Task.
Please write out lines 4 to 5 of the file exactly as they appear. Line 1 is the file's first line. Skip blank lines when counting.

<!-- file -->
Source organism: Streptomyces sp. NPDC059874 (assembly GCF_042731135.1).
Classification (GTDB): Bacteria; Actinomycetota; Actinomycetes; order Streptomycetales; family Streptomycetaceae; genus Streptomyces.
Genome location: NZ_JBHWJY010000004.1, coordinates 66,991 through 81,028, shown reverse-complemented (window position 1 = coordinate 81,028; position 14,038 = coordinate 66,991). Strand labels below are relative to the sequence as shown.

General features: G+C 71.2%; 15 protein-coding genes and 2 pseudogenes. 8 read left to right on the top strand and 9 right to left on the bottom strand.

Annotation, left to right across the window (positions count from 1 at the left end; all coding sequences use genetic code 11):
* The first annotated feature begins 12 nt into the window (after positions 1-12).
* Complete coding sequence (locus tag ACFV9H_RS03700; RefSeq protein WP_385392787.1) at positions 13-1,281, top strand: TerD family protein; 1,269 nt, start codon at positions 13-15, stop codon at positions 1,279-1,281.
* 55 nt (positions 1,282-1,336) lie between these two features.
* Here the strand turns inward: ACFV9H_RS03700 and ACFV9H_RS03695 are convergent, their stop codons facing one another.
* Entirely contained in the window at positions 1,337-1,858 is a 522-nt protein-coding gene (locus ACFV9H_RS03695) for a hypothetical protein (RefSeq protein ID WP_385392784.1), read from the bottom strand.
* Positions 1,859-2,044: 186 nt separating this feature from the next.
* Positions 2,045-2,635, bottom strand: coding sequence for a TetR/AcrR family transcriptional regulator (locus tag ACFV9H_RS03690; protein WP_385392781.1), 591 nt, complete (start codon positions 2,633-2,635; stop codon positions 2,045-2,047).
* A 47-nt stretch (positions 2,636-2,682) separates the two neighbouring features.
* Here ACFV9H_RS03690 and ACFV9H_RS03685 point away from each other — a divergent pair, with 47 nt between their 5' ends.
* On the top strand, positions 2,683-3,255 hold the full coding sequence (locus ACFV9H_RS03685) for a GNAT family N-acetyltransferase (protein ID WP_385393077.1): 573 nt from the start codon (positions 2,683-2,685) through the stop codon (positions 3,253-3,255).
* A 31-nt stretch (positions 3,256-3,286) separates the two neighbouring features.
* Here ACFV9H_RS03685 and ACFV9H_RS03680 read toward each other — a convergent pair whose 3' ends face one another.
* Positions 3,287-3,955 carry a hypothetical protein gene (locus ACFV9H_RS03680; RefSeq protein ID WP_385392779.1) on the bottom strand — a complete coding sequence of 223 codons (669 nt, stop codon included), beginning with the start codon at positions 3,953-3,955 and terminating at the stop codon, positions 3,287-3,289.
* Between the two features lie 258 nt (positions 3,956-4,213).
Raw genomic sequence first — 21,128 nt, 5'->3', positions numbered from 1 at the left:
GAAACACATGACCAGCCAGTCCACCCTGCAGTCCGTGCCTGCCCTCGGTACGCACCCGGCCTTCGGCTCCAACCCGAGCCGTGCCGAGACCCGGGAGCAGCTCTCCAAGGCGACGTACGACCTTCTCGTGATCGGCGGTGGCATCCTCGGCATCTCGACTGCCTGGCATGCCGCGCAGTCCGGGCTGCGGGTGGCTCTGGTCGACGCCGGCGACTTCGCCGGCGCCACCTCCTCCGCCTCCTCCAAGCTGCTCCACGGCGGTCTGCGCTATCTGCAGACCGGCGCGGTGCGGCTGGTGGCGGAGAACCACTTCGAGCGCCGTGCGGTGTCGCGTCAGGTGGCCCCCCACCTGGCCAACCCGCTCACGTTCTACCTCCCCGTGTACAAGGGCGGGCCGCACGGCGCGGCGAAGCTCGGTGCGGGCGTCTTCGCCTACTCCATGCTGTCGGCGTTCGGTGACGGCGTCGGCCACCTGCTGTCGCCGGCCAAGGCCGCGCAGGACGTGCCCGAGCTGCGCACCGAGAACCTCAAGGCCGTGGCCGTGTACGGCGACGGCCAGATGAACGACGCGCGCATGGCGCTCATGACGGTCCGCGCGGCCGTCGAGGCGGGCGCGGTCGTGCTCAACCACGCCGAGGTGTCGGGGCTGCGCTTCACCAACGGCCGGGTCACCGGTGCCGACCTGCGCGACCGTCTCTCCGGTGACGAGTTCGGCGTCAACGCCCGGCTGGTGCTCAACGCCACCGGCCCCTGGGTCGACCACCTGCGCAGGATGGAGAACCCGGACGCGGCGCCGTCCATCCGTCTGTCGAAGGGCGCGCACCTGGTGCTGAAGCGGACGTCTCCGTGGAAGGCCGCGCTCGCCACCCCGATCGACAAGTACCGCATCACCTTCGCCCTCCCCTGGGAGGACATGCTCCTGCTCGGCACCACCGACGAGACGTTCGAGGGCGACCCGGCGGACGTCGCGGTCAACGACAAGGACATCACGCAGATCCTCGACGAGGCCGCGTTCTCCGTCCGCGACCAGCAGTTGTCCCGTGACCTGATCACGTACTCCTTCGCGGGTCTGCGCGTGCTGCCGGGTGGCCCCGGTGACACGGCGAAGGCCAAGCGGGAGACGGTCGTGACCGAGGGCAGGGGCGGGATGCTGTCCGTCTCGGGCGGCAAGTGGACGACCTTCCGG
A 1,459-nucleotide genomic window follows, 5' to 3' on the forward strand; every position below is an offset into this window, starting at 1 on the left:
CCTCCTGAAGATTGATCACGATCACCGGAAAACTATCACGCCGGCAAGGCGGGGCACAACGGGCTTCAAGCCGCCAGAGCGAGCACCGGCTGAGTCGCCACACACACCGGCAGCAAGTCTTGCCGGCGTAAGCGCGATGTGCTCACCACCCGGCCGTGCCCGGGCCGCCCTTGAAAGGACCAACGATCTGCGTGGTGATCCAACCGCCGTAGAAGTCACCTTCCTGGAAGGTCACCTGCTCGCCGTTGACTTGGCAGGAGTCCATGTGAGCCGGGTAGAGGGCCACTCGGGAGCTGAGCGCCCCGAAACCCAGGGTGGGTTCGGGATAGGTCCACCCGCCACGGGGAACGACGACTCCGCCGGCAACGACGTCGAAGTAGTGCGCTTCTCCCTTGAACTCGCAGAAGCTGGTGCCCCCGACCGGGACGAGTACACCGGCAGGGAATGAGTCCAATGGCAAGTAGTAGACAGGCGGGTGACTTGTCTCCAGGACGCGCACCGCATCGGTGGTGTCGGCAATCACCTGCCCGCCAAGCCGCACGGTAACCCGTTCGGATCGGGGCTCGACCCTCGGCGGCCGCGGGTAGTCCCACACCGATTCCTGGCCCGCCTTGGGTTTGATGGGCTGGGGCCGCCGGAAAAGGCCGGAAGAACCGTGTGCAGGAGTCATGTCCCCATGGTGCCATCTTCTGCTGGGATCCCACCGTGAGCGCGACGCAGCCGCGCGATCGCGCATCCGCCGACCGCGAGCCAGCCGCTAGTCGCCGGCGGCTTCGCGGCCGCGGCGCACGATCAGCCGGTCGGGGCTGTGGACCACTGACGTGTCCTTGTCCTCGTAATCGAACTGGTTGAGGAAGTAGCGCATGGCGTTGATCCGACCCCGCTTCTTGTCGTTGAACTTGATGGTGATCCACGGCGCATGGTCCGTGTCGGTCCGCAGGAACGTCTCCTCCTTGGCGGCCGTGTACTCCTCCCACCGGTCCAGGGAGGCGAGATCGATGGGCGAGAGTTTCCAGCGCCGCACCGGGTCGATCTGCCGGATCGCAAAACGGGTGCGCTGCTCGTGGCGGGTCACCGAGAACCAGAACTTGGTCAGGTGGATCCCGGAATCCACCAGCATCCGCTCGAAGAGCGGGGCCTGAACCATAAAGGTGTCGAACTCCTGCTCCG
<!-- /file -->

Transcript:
General features: G+C 71.2%; 15 protein-coding genes and 2 pseudogenes. 8 read left to right on the top strand and 9 right to left on the bottom strand.

Annotation, left to right across the window (positions count from 1 at the left end; all coding sequences use genetic code 11):